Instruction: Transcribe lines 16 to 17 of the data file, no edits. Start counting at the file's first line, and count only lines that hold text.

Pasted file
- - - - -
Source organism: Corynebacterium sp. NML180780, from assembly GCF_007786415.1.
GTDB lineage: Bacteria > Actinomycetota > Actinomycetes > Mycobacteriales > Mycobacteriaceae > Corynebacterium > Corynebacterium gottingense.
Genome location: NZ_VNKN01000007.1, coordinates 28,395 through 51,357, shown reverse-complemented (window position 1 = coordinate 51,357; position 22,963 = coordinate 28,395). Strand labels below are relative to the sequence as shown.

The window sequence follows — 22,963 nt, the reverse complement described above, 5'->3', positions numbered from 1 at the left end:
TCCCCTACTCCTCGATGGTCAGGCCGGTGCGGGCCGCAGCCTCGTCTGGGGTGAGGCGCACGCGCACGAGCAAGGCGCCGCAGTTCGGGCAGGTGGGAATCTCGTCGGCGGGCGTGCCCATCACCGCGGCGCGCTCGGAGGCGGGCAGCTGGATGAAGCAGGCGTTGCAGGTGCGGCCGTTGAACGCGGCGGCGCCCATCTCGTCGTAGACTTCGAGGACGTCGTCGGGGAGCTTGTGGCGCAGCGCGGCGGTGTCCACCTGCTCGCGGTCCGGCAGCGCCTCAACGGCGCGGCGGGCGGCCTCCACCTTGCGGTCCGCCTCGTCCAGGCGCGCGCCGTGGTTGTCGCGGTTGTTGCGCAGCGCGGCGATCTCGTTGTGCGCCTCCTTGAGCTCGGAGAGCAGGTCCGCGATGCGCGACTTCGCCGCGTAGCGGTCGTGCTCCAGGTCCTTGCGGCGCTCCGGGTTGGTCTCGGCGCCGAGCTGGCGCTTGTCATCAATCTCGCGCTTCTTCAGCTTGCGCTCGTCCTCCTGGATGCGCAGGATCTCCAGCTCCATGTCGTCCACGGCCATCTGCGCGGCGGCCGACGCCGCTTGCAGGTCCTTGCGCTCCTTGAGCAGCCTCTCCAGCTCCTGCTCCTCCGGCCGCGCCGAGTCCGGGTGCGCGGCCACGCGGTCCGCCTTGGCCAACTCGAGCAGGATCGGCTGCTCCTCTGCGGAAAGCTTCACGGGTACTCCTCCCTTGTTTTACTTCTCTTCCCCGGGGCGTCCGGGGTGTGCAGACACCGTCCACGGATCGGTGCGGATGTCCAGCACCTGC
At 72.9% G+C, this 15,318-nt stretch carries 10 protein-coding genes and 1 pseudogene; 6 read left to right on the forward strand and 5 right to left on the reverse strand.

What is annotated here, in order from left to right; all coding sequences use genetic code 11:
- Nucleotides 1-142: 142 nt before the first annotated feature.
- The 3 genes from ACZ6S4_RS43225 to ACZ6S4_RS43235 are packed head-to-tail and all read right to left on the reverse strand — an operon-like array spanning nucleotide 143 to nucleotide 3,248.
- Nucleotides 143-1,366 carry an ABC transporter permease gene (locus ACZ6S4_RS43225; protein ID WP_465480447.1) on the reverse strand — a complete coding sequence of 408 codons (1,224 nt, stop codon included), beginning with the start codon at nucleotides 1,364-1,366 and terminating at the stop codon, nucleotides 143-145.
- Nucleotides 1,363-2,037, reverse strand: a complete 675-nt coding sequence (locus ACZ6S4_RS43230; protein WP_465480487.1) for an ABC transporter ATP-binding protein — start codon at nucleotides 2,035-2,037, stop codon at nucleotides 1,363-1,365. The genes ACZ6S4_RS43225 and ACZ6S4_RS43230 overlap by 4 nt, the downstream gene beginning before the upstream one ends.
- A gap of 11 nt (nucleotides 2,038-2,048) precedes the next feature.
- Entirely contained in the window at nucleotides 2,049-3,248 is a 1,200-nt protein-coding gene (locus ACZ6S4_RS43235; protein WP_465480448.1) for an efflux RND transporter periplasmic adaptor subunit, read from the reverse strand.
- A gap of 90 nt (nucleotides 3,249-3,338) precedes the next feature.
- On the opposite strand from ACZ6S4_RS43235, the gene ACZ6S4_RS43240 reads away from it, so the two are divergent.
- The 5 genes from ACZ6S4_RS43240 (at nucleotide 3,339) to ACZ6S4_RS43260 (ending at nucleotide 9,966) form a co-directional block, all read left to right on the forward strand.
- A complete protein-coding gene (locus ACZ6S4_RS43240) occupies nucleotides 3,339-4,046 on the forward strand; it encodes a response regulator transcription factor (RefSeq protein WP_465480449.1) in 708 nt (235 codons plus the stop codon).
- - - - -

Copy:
- The 5 genes from ACZ6S4_RS43240 (at nucleotide 3,339) to ACZ6S4_RS43260 (ending at nucleotide 9,966) form a co-directional block, all read left to right on the forward strand.
- A complete protein-coding gene (locus ACZ6S4_RS43240) occupies nucleotides 3,339-4,046 on the forward strand; it encodes a response regulator transcription factor (RefSeq protein WP_465480449.1) in 708 nt (235 codons plus the stop codon).